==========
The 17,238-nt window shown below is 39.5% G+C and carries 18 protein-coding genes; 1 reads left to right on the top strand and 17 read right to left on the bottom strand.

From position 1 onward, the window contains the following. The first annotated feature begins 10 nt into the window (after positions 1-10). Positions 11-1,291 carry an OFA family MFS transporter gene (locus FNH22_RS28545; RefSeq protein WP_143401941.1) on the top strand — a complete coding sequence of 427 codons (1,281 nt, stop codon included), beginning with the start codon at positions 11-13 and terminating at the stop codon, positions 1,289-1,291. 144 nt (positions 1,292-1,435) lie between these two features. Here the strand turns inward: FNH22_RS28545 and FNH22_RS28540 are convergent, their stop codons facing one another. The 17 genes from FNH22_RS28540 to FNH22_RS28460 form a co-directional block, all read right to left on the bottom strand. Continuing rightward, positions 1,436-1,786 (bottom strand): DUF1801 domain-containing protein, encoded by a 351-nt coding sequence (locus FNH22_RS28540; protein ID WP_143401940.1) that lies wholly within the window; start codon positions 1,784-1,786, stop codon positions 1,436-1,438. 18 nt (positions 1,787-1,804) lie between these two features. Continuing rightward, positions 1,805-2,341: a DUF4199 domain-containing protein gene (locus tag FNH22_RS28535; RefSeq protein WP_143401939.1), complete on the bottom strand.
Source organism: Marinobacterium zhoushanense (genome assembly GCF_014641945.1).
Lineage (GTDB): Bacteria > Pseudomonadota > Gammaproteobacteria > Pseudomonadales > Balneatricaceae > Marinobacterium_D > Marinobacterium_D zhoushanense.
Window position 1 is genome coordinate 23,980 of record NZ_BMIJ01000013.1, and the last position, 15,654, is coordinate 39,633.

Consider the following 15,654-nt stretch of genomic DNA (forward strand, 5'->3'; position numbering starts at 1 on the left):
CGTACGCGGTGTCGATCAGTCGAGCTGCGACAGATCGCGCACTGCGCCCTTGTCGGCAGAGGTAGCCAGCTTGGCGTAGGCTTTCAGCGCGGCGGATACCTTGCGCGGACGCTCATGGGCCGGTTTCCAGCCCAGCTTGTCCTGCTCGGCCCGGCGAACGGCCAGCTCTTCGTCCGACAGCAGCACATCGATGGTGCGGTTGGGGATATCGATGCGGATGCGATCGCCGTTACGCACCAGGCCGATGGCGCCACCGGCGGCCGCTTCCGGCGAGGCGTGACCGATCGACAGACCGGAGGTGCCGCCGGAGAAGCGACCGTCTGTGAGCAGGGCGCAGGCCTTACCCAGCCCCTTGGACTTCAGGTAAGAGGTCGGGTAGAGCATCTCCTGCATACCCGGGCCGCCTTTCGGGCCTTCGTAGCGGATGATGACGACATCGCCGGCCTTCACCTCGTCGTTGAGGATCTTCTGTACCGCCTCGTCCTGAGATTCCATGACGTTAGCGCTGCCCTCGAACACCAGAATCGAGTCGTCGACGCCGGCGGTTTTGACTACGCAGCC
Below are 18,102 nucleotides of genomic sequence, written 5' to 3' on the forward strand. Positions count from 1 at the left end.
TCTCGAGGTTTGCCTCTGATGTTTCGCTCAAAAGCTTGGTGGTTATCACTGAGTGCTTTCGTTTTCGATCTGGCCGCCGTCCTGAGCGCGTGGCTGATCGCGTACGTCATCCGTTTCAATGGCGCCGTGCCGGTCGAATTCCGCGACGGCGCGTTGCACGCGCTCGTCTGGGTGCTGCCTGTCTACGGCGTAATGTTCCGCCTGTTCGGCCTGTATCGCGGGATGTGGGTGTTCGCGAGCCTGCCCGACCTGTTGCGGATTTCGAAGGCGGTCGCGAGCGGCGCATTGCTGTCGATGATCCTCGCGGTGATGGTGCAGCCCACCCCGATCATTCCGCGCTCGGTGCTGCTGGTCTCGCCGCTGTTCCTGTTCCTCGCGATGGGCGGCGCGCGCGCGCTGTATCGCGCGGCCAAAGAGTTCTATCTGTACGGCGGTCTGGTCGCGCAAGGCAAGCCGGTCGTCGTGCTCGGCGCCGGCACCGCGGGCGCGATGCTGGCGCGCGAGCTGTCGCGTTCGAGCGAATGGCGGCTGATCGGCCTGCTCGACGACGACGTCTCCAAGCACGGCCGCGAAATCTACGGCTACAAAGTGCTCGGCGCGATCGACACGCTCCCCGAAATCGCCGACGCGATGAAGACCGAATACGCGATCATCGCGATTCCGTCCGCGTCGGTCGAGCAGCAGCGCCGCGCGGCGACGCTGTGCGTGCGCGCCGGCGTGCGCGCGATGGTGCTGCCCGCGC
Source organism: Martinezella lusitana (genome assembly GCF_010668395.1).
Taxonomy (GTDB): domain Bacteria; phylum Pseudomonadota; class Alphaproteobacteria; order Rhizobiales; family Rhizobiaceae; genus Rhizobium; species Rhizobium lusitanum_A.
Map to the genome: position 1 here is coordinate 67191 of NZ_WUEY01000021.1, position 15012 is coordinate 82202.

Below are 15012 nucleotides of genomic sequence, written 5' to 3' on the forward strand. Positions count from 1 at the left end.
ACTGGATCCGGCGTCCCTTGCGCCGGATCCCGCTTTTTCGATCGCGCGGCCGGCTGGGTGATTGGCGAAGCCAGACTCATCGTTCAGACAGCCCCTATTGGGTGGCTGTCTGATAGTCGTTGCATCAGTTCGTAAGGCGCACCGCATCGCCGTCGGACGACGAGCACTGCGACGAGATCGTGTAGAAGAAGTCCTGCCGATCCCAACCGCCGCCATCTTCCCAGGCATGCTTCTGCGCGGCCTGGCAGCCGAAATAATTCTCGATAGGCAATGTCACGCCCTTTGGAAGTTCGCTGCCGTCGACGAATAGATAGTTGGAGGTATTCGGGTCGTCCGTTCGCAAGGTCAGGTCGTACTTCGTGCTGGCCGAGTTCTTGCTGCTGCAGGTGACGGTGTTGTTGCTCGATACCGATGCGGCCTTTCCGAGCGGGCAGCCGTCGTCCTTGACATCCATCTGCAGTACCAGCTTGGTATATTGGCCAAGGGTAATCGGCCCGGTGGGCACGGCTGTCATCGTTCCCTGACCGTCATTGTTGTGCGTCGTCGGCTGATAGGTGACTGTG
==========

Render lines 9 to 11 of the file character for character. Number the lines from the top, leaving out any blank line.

TCTCGAGGTTTGCCTCTGATGTTTCGCTCAAAAGCTTGGTGGTTATCACTGAGTGCTTTCGTTTTCGATCTGGCCGCCGTCCTGAGCGCGTGGCTGATCGCGTACGTCATCCGTTTCAATGGCGCCGTGCCGGTCGAATTCCGCGACGGCGCGTTGCACGCGCTCGTCTGGGTGCTGCCTGTCTACGGCGTAATGTTCCGCCTGTTCGGCCTGTATCGCGGGATGTGGGTGTTCGCGAGCCTGCCCGACCTGTTGCGGATTTCGAAGGCGGTCGCGAGCGGCGCATTGCTGTCGATGATCCTCGCGGTGATGGTGCAGCCCACCCCGATCATTCCGCGCTCGGTGCTGCTGGTCTCGCCGCTGTTCCTGTTCCTCGCGATGGGCGGCGCGCGCGCGCTGTATCGCGCGGCCAAAGAGTTCTATCTGTACGGCGGTCTGGTCGCGCAAGGCAAGCCGGTCGTCGTGCTCGGCGCCGGCACCGCGGGCGCGATGCTGGCGCGCGAGCTGTCGCGTTCGAGCGAATGGCGGCTGATCGGCCTGCTCGACGACGACGTCTCCAAGCACGGCCGCGAAATCTACGGCTACAAAGTGCTCGGCGCGATCGACACGCTCCCCGAAATCGCCGACGCGATGAAGACCGAATACGCGATCATCGCGATTCCGTCCGCGTCGGTCGAGCAGCAGCGCCGCGCGGCGACGCTGTGCGTGCGCGCCGGCGTGCGCGCGATGGTGCTGCCCGCGC
Source organism: Martinezella lusitana (genome assembly GCF_010668395.1).
Taxonomy (GTDB): domain Bacteria; phylum Pseudomonadota; class Alphaproteobacteria; order Rhizobiales; family Rhizobiaceae; genus Rhizobium; species Rhizobium lusitanum_A.